Study Conclusion: Abnormal craniofacial morphology, but not excess body fat, is associated with an increased risk of having SDB in 6-8 year old children, A simple model of necessary clinical examinations (i.e. facial profile, dental occlusion and tonsils) is recommended to recognize children with an increased risk of SDB.
My thoughts on this study: This study confirms my own clinical observations that child breathing disorders should be addressed as early as a doctor or parent discovers them. I stress this point in my book "STRAIGHT TALK ABOUT CROOKED TEETH". In chapter 5, I state: A person's ability to breathe properly through his/her nose, without obstruction, is critical to his/her health and vitality in many ways; it cannot be overemphasized as a health or quality-of-life issue. Obstructions, whatever their cause, need to be evaluated and eliminated. Period!
The astute parent or the child's doctor or dentist can recognize an airway obstruction by listening to a baby or very young child during either waking or sleeping hours. Excessive noise made by the child while breathing is a sign of an obstructed nasal passageway. This problem, at whatever age it's detected, is entirely treatable and must be addressed. Even in the absense of breathing noise, an orthodontist should evaluate every child by age 7. If a narrow jaw is present, it's correction should begin early to promote more ideal facial development.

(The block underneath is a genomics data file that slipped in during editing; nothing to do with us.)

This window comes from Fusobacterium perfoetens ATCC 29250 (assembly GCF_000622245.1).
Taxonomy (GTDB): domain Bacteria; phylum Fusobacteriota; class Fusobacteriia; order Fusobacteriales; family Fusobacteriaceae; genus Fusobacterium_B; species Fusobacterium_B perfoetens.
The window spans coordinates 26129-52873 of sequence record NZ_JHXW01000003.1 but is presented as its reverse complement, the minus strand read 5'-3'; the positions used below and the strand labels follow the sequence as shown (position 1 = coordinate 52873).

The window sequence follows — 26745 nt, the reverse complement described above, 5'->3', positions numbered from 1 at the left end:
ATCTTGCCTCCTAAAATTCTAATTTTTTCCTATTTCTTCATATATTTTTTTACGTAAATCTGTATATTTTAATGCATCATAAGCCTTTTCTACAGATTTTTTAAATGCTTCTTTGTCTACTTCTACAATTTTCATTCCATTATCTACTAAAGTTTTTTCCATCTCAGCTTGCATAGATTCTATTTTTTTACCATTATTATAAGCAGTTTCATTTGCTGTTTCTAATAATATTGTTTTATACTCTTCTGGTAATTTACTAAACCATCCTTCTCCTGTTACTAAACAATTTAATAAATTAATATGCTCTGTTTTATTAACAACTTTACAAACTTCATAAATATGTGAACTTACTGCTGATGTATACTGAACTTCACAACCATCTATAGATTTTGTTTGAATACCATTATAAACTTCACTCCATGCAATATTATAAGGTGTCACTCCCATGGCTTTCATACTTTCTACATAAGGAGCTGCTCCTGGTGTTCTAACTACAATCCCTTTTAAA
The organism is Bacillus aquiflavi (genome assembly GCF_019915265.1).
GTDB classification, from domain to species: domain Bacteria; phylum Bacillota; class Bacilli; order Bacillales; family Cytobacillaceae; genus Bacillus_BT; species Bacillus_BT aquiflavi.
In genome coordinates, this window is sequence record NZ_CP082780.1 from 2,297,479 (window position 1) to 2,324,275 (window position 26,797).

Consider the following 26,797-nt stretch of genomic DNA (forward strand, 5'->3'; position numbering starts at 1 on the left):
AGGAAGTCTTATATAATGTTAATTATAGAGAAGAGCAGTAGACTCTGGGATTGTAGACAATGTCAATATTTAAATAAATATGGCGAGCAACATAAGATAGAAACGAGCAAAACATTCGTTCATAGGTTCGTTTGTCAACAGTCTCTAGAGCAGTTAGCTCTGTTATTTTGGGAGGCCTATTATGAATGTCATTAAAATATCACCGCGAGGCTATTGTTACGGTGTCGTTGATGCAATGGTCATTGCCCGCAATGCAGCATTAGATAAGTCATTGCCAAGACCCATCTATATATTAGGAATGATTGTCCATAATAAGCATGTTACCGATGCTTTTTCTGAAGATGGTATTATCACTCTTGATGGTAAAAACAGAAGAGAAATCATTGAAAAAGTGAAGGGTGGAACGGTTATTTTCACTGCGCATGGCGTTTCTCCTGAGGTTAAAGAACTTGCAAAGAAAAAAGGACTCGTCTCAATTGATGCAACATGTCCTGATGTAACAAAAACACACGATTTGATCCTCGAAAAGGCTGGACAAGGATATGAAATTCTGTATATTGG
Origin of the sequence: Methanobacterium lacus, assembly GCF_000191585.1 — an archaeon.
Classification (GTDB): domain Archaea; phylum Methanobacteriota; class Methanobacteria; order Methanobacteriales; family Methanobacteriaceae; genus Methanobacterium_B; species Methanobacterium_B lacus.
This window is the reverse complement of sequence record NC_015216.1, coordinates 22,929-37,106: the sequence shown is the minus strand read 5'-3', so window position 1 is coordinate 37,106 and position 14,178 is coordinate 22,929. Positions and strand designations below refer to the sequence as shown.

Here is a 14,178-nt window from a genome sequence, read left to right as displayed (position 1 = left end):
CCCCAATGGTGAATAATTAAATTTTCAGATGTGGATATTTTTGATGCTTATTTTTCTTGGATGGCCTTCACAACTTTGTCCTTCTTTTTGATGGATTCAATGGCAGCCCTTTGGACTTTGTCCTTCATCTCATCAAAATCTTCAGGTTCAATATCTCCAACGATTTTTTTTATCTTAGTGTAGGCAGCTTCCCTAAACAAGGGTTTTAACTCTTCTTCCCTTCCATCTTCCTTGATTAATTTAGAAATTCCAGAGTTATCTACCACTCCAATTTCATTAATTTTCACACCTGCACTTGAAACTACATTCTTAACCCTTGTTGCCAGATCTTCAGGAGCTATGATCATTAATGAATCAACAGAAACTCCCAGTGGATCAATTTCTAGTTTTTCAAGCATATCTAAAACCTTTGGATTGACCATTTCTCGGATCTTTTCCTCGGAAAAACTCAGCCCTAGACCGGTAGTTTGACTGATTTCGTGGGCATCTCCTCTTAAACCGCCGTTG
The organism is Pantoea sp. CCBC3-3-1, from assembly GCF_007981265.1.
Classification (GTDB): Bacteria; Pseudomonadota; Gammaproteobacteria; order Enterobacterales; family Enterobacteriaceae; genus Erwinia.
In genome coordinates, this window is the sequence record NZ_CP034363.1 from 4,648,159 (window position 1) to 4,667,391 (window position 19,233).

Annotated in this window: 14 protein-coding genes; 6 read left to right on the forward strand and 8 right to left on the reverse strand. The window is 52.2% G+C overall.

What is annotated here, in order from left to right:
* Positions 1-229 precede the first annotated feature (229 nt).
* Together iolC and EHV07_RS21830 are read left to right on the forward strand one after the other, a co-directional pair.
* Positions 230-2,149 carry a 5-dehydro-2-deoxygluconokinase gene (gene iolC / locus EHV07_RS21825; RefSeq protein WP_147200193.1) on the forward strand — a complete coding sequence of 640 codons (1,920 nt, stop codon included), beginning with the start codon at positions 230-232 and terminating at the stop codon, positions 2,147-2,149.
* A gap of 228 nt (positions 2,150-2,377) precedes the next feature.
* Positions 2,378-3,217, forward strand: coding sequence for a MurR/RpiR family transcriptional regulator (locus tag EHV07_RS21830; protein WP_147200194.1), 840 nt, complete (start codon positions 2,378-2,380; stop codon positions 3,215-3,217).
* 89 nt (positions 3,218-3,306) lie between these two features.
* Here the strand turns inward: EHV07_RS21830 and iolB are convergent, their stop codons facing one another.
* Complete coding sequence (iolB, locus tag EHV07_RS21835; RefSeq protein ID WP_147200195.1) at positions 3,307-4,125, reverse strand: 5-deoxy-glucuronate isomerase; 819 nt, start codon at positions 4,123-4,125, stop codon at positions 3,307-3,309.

Good News: Enlarged Tonsils and Adenoids are now recognized by the medical community as a primary cause of childhood Obstructive Sleep Apnea.
Tuesday, November 20. 2012
Good News: Enlarged Tonsils and Adenoids are now recognized by the medical community as a primary cause of childhood Obstructive Sleep Apnea.
S. Kent Lauson, DDS, MS, Orthodontists, Aurora, CO
When I was a child in the 1950's virtually every youngster, including myself, has his or her tonsils and/or adenoids removed. For Several decades following, tonsillectomies were part of accepted medical wisdom, whether the tonsils were infected or not. Eventually it was debated whether or not it was appropriate t routinely remove tonsils; the pendulum swung the other way and for several decades almost no one has them removed at all. Fast-forward to today where many family physicians and pediatricians still have resisted removed of tonsils and adenoids even though they may obstruct the nasal passageway. Most doctors have used a formula to decide when adenotonsilectomys should occur: If three or more infection episodes occur in a twelve-month period, approval for removal is granted. There has been little consideration as to removal of tonsils for any other reason than infections such as tonsillitis or strep throat.